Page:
|Town/Region||Madidi National Park|
|Continent||Central and Latin America|
|Categories||Communities, Habitats, People|
|Date||7 Aug 2013|
The fate of the Bolivian Amazon is at a crucial moment due to current governmental policies that support large-scale economic development in lowland protected areas and indigenous territories. A likely area of conflict is Madidi National Park, one of the most biodiverse places on the planet, which is overlapped by the Takana, San Jose de Uchupiamonas and Leco indigenous territories, whose land claims cover approximately one-third of the park’s area. Protected areas administration and indigenous leaders are the key decision-makers in these overlapping lands, but they often lack the information necessary for its sustainable management.
During June-December of 2012, I conducted fieldwork along with Bolivian researchers to explore the extent of local participation in research and management in the park. Semi-structured interviews with individuals living and working in Madidi revealed a lack of communication between the various stakeholders, but also growing recognition (especially among indigenous leaders) of the role of research for providing technical information about their territories. Such information is perceived as vital, as it can help communities to create proposals for the sustainable management of their lands as alternatives to large-scale development projects.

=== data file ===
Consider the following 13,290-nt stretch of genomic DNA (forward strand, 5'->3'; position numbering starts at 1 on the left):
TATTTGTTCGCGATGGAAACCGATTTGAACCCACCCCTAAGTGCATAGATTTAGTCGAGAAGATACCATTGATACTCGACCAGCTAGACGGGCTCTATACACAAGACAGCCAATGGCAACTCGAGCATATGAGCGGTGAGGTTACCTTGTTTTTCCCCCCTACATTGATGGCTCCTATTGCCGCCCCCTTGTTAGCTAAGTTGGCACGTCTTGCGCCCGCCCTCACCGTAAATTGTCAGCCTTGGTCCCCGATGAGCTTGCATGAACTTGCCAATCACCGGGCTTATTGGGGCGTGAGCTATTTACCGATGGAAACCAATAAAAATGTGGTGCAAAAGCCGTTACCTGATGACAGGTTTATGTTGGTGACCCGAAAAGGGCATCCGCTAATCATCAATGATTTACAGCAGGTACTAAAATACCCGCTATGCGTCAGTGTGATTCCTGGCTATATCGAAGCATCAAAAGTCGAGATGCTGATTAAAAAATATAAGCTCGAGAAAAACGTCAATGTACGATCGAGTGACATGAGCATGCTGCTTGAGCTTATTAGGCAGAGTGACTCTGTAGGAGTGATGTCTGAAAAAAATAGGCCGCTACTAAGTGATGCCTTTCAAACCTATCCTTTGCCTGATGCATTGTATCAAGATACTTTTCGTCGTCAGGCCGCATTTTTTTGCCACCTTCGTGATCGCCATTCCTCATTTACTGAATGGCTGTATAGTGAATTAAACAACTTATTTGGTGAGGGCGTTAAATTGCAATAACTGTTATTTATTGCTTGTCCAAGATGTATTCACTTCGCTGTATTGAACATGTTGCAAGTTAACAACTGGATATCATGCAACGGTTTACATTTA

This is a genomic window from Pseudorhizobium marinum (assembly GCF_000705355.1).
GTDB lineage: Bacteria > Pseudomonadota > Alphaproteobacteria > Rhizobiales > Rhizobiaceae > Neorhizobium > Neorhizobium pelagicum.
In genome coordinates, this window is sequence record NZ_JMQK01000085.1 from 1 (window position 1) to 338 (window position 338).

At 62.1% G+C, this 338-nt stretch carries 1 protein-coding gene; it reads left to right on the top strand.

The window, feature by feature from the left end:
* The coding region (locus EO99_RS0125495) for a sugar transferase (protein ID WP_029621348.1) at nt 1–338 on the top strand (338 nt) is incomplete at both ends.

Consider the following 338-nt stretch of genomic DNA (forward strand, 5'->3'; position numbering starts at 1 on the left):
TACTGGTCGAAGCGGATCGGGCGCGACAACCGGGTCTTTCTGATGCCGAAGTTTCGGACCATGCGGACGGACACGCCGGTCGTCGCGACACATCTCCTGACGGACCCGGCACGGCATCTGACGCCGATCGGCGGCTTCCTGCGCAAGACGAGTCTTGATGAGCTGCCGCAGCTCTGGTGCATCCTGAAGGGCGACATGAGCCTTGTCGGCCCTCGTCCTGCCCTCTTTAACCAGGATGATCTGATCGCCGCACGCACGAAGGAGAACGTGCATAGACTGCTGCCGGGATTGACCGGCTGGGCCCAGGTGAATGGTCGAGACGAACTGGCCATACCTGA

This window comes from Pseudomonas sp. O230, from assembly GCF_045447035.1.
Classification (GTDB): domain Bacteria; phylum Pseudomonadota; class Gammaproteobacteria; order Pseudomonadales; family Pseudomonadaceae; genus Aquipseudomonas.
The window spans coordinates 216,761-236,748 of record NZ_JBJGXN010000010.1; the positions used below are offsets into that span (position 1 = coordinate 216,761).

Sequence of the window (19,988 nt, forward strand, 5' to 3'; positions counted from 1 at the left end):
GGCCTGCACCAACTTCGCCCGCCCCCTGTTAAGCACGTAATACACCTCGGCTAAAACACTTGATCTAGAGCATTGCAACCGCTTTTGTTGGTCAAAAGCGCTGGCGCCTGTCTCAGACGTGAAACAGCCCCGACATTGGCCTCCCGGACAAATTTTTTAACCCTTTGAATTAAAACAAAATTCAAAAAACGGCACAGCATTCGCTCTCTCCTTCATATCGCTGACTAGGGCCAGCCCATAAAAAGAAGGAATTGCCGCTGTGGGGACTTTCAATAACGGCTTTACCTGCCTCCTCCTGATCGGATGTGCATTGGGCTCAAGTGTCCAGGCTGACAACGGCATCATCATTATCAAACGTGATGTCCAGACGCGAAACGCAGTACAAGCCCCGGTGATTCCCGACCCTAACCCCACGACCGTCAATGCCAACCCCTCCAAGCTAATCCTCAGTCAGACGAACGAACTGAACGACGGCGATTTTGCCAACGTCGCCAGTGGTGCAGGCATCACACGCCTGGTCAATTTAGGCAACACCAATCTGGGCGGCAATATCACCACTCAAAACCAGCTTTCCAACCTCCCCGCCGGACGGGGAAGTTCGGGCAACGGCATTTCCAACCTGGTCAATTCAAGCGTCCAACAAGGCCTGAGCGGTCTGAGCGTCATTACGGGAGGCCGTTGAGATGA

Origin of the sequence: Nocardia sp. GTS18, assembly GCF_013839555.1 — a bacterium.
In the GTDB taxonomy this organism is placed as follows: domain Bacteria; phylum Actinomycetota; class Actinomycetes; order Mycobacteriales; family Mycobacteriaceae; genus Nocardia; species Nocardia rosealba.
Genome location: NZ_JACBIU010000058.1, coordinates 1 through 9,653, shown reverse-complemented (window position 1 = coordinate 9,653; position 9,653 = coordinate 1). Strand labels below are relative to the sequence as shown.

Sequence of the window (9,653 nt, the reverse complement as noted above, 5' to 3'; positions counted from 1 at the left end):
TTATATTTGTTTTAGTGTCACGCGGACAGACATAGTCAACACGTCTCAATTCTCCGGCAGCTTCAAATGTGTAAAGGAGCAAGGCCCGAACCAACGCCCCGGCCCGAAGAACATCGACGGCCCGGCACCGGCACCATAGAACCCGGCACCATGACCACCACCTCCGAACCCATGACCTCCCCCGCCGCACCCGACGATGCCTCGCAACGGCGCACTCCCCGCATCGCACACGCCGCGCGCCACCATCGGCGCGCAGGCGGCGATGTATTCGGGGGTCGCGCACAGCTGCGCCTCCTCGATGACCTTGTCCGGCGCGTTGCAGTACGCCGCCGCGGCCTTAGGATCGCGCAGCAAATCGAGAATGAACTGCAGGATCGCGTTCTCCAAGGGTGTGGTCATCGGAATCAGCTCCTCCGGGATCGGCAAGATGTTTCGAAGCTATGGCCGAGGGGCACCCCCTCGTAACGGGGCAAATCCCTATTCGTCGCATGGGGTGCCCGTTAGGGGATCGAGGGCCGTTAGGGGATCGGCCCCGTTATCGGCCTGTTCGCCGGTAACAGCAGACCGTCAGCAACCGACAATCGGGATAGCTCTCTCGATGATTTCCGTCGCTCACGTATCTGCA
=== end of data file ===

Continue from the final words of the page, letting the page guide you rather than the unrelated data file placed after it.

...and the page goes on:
This project will take a step towards inserting research into co-management strategies in Madidi, with the ultimate aim of building and strengthening alliances between scientific institutions and communities for mutually-beneficial research. Specifically, the project aims to:
The project team is comprised of 2 natural and 2 social scientists with more than forty years of cumulative experience working in the region. As a result of this project we will create a printed guide for future researchers in the region, specific to each indigenous territory, with a list of priority research needs as well as social and cultural concerns.
For further information contact: